1) Value of being Independent — What my mom said about working hard to get the things you want in life and not expecting others to give you everything was the largest value I learned for my life. I continued to use this throughout all of my life. This one event didn’t make me independent-minded, but it did set a building block for the approach and mindset I have even to this day. I value that I can be independent and take it with large pride in life. Many of my friends and family have noticed this characteristic about me as well, so I understand that it does show to others and isn’t just an inner accepted truth.
2) Value of Respect — I realized that I didn’t treat anyone there with respect at the North Pole really. I didn’t show what I felt there necessarily, but I did have very negative thoughts about the people in the North Pole and Santa. This identification of even thoughts that were disrespectful later on was something that I still hold onto as an adult. I think about my thoughts and I try to treat and even think about everyone I come into contact with respect. If I don’t have respect, then I take a close look at why I am feeling the way I am and think outside of the box to see if maybe there is a larger meaning to what is going on. Maybe things aren’t what they appear… maybe there is more to this than what is at the surface level?
3) Value of Honesty and Truth — I didn’t like that Santa didn’t deliver the one main promise everyone says he can do. At the time, I thought it was that Santa gave you everything you wanted when you asked him on his lap. I put a lot of value on truthfulness and honesty even as a child. I became frustrated when I found what I was told to be untruthful. I respected my mom for stating her complete honesty even though I didn’t necessarily like it at the time. Honesty and Truth is a value I have to this day that I live by. I try to be truthful with everyone, and to be honest this one value has made me realize a lot in life. One of them is, not everyone can handle the truth.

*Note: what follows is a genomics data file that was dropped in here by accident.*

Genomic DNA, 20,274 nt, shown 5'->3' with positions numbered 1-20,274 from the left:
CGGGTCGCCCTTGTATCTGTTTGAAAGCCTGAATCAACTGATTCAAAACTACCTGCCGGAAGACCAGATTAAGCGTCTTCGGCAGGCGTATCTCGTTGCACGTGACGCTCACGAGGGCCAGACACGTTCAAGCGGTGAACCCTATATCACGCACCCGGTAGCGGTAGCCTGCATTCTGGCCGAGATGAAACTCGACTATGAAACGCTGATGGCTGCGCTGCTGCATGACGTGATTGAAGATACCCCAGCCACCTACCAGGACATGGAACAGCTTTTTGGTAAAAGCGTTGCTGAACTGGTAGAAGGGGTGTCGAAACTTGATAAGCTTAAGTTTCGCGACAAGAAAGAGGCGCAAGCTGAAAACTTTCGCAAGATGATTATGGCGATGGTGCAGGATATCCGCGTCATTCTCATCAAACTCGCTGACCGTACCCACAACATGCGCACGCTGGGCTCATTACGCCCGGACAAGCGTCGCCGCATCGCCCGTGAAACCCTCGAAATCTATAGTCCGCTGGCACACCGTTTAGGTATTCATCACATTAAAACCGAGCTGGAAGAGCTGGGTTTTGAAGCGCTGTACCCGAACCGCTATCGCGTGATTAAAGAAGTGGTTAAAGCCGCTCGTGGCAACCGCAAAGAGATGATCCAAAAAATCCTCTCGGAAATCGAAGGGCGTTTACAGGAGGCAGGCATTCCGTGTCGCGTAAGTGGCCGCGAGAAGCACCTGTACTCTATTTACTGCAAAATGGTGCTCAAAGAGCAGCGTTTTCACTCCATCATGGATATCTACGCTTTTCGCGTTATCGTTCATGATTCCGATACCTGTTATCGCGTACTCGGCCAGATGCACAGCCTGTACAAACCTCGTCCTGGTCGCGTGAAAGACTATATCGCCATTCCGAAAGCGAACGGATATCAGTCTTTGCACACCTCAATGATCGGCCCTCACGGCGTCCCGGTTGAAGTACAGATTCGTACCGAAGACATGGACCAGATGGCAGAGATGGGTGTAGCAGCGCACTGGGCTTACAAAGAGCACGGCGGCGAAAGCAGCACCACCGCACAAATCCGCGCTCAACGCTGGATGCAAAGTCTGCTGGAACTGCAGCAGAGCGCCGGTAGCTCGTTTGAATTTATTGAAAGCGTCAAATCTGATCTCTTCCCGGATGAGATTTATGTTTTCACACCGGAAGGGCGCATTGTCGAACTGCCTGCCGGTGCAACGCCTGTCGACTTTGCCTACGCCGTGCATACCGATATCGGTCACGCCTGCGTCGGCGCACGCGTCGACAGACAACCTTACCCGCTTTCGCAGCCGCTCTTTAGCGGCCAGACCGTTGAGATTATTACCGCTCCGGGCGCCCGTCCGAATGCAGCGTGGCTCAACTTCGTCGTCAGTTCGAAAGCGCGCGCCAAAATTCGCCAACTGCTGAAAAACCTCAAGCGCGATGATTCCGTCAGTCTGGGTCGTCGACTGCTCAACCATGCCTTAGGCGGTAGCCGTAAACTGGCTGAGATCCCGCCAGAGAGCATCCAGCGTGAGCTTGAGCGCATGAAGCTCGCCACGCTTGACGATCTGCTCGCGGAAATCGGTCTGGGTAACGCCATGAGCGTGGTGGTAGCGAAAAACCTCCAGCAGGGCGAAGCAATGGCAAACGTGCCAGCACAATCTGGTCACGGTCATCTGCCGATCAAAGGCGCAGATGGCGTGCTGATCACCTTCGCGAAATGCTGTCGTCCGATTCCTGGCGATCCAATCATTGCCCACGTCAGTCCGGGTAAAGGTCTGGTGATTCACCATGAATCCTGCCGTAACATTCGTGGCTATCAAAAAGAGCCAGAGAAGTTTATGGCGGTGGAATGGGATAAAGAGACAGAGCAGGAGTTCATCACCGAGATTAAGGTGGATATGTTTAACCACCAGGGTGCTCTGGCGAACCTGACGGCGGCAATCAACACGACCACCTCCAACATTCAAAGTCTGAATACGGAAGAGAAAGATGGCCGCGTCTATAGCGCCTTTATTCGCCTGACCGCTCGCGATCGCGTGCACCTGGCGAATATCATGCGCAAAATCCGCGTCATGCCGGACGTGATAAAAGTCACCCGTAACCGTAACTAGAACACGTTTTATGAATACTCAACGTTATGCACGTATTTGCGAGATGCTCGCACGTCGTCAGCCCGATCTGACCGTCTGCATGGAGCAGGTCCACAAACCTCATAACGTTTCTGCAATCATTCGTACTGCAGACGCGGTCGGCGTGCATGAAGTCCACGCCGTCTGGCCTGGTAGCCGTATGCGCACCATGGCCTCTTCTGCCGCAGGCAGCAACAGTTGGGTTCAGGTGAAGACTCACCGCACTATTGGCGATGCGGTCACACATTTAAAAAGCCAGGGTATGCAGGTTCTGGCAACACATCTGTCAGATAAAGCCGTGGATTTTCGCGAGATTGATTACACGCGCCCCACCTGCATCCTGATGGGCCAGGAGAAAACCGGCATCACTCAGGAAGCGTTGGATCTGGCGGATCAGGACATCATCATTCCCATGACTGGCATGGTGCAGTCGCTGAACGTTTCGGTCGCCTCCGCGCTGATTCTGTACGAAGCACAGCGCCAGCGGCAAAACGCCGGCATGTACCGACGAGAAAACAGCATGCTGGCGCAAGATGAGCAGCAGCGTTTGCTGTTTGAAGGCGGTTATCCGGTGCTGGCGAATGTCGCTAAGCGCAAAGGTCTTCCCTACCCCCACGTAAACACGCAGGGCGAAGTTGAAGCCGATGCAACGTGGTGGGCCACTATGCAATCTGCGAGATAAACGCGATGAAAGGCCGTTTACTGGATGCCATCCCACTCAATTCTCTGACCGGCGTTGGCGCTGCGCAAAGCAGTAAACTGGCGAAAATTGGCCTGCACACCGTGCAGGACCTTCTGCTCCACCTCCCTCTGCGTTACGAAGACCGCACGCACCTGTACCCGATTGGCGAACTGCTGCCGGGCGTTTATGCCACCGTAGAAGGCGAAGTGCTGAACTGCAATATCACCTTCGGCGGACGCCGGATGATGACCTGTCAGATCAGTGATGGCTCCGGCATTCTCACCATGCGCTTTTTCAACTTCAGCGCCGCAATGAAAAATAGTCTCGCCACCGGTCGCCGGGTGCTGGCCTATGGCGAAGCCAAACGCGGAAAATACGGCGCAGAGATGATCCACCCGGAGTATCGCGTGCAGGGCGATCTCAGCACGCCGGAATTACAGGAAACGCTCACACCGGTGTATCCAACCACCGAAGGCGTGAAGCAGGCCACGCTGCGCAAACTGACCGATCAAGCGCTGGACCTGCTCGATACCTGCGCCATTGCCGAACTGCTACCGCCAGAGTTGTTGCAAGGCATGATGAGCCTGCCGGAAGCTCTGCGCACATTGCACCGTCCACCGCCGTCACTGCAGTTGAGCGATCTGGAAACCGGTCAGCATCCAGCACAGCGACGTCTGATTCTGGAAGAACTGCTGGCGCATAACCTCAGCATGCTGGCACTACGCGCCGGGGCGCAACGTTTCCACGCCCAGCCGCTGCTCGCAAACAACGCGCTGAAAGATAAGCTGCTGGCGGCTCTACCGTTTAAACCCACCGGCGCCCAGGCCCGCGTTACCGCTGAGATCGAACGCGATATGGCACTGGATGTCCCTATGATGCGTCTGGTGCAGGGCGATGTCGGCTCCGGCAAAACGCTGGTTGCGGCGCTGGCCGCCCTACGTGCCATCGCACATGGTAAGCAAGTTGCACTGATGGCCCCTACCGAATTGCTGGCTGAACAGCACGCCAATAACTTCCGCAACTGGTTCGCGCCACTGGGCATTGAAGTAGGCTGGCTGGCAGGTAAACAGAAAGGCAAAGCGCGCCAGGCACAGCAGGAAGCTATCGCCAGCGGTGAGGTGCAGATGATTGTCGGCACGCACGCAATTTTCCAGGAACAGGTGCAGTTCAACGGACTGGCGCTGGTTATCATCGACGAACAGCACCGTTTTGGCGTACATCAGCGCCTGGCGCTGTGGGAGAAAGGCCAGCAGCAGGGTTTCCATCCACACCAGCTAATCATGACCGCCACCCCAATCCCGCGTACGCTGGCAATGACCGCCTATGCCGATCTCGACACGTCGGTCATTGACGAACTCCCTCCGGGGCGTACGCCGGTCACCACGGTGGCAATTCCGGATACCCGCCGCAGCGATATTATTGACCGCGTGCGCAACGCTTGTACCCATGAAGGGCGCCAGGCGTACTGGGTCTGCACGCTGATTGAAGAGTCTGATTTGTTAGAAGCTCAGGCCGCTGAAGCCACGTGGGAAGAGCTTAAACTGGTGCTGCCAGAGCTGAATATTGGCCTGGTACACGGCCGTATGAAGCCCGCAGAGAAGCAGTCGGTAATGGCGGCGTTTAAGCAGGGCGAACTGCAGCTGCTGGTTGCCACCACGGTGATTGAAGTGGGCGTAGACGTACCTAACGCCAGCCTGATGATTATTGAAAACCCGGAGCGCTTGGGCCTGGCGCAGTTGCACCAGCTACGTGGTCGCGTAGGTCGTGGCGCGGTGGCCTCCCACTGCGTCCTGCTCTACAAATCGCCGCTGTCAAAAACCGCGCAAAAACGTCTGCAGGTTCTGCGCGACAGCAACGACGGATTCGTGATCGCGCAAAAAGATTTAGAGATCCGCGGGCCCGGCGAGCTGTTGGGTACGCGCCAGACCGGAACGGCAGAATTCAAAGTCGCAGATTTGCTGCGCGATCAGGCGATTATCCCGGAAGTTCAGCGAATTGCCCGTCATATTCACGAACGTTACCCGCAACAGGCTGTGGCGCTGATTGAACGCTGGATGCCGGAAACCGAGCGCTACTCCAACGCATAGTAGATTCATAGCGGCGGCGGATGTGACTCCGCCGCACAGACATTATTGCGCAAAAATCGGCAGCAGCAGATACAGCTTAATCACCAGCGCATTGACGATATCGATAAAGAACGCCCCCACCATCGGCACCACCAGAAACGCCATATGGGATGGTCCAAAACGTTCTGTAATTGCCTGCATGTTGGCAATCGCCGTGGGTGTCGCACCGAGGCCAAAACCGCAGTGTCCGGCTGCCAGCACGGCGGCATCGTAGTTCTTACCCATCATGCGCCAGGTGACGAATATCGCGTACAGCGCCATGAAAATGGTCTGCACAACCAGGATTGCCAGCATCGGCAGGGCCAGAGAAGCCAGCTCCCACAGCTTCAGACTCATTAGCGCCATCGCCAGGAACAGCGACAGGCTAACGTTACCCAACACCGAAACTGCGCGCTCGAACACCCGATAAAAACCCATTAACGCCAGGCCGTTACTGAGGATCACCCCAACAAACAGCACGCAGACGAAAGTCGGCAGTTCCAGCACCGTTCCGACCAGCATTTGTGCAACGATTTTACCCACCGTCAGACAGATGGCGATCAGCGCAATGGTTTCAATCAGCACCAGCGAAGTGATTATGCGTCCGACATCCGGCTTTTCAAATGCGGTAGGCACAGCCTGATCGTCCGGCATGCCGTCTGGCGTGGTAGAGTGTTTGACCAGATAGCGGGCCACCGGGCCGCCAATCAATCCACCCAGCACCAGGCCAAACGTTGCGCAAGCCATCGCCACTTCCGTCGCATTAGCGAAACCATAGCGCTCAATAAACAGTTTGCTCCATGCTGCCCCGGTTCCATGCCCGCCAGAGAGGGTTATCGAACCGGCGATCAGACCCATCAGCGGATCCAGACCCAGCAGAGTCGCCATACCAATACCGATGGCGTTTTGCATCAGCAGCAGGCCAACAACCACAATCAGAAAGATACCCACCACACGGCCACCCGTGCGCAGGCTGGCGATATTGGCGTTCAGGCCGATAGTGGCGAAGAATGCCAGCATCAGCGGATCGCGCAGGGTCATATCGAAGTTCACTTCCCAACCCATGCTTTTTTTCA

4) Aesthetics — I learned a lot too that the extreme decoration and beauty of The North pole made it seem believable and really allowed me to create an imagination. I don’t think the situation would have been nearly as memorable had the experience not seemed very real like I was walking into a dream meeting Santa for the first time. Afterward, after I realized all that happened and the lessons I learned from this life experience I did reflect on the beauty of the event and that someone would take the time to make it such a great experience. I had a sincere appreciation for the beauty of the event.
5) Community/Helping Others — I learned later on how much this event showed me just what a community and the act of helping others can do for someone in times of need or just in general. Without the help of others and the community involvement at this event, it would not have been possible. I still believe strongly in the power of community and collaboration. I also have found that I have a sincere want to help others in my life. It’s one of the things that make me feel passionate about life and the world.
6) Personal Development — I definitely learned the value of personal development by this life event. I learned that my thoughts and actions needed to be developed and I needed to self-reflect. I also realized the importance of a figure to help me to realize and point out my behavior and thought processes. For had it not been for my mom teaching me a different perspective and not giving into just accept my thoughts that it was a bad experience, then the aftermath may have been entirely different. I try to often think about how I can grow in my life and debate about how my thoughts might be different from others and try to decipher what is best.